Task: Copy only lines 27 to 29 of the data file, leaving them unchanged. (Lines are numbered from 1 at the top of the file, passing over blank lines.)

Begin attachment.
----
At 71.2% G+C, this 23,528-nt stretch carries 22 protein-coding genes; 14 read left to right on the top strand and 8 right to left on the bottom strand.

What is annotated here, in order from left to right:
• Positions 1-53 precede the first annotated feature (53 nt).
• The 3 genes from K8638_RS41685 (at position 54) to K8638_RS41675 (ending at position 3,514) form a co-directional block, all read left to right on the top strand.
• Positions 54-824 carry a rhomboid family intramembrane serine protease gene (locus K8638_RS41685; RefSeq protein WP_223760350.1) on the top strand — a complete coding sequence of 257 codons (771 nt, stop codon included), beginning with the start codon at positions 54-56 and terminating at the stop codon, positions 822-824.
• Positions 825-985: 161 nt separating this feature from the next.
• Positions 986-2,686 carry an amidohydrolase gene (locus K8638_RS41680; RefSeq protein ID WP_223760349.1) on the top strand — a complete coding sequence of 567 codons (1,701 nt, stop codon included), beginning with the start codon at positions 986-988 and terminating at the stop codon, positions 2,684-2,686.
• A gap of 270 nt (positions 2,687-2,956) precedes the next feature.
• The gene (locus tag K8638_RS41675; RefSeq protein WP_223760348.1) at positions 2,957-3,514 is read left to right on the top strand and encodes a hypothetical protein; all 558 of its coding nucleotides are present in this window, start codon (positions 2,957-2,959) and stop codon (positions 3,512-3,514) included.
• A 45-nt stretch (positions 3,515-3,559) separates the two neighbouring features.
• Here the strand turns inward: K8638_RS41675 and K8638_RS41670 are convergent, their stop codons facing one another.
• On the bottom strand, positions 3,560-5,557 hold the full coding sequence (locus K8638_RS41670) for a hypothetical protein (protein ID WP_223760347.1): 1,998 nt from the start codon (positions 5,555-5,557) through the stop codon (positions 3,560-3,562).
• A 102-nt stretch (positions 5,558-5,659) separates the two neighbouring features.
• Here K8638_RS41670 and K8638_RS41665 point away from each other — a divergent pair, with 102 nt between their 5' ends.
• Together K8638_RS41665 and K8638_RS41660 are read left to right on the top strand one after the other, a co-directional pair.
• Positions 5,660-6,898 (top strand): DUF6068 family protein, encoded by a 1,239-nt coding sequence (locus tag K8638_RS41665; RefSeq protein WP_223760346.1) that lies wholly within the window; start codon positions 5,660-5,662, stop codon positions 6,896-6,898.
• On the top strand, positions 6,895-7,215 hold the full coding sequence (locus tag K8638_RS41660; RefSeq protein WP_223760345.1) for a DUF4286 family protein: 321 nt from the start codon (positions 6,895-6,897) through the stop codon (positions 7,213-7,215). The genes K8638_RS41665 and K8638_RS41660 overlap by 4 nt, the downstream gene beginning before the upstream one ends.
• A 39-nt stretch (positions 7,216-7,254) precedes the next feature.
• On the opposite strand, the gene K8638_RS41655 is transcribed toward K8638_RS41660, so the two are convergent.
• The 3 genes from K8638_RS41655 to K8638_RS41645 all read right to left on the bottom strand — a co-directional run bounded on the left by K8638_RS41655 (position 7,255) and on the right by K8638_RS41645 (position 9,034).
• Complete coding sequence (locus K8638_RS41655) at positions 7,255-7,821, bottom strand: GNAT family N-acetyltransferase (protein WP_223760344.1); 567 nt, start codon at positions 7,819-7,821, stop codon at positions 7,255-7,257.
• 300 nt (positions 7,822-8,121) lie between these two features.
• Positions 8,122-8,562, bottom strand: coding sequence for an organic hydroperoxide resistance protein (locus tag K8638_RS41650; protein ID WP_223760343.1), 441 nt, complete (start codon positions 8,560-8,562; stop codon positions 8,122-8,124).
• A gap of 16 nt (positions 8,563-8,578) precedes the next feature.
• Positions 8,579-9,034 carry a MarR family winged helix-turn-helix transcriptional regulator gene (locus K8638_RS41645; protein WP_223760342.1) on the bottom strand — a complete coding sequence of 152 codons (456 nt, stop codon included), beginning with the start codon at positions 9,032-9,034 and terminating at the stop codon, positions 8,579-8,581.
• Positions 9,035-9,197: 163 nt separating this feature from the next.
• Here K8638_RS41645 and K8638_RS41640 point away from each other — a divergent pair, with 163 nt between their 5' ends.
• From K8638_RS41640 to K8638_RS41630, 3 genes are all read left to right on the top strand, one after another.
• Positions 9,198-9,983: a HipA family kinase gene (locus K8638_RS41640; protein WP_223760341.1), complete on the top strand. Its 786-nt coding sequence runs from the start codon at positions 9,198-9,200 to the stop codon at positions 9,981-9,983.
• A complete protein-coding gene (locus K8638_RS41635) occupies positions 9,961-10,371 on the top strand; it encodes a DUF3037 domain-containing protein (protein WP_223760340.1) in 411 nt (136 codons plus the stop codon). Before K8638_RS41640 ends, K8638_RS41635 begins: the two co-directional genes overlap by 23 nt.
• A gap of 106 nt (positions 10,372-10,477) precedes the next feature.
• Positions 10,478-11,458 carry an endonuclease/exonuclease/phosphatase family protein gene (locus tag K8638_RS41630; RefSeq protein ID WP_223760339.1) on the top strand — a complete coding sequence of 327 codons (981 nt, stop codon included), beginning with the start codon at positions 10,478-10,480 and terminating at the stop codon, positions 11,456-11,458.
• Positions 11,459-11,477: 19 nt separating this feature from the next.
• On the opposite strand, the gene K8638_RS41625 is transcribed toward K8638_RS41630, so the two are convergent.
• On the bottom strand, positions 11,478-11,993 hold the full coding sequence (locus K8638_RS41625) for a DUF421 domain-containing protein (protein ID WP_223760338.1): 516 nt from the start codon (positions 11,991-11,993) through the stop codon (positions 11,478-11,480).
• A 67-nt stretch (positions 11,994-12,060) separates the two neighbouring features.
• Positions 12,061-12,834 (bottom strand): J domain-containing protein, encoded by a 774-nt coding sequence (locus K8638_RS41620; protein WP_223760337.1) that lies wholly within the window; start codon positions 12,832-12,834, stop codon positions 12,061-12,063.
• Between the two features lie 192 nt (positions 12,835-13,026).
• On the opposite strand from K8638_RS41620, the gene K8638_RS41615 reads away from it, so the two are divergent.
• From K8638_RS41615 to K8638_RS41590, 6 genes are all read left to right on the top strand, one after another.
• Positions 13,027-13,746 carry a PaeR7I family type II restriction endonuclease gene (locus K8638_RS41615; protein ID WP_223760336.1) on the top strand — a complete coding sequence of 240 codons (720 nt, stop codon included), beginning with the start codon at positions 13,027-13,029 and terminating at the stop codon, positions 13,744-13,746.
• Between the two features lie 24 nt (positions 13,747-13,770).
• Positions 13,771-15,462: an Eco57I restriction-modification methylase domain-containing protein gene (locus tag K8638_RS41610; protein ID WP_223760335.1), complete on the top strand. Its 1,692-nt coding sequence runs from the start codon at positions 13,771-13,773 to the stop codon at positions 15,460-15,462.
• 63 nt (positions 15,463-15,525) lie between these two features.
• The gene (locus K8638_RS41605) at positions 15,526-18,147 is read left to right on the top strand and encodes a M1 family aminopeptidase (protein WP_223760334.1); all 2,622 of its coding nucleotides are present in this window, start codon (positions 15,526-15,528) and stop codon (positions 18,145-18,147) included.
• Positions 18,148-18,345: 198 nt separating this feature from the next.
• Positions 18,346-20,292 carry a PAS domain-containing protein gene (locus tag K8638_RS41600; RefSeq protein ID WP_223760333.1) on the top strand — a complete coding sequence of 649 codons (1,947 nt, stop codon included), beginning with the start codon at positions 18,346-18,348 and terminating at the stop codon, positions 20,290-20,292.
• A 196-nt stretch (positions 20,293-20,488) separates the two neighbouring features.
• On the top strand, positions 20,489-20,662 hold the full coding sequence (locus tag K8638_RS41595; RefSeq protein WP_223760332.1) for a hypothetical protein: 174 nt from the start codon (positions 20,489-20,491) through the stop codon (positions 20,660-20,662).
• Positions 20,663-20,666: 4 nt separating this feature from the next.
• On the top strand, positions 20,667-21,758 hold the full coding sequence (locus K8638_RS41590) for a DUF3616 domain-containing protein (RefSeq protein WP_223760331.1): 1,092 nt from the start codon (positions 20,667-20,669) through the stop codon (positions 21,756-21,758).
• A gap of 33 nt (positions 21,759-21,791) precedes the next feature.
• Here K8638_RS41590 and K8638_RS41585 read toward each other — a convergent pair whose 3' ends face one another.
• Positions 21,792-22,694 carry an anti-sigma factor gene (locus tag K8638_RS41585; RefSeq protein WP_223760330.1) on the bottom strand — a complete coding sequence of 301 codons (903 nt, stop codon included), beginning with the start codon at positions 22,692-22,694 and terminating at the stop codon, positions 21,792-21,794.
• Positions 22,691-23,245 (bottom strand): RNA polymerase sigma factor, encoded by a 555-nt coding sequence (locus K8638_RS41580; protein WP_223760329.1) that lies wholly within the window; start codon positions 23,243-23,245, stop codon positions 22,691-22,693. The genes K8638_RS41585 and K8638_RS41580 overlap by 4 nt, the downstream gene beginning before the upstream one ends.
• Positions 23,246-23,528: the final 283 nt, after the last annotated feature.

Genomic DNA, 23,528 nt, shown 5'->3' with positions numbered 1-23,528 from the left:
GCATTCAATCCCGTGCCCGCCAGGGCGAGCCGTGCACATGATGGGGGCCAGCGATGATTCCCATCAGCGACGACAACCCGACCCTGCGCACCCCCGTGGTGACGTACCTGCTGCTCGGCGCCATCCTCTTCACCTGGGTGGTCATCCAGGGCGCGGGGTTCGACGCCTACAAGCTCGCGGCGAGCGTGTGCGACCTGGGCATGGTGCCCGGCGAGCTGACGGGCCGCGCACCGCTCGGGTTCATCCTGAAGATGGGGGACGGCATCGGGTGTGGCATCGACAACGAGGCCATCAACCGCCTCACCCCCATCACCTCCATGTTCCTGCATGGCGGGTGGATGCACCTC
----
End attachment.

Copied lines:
• Here K8638_RS41645 and K8638_RS41640 point away from each other — a divergent pair, with 163 nt between their 5' ends.
• From K8638_RS41640 to K8638_RS41630, 3 genes are all read left to right on the top strand, one after another.
• Positions 9,198-9,983: a HipA family kinase gene (locus K8638_RS41640; protein WP_223760341.1), complete on the top strand. Its 786-nt coding sequence runs from the start codon at positions 9,198-9,200 to the stop codon at positions 9,981-9,983.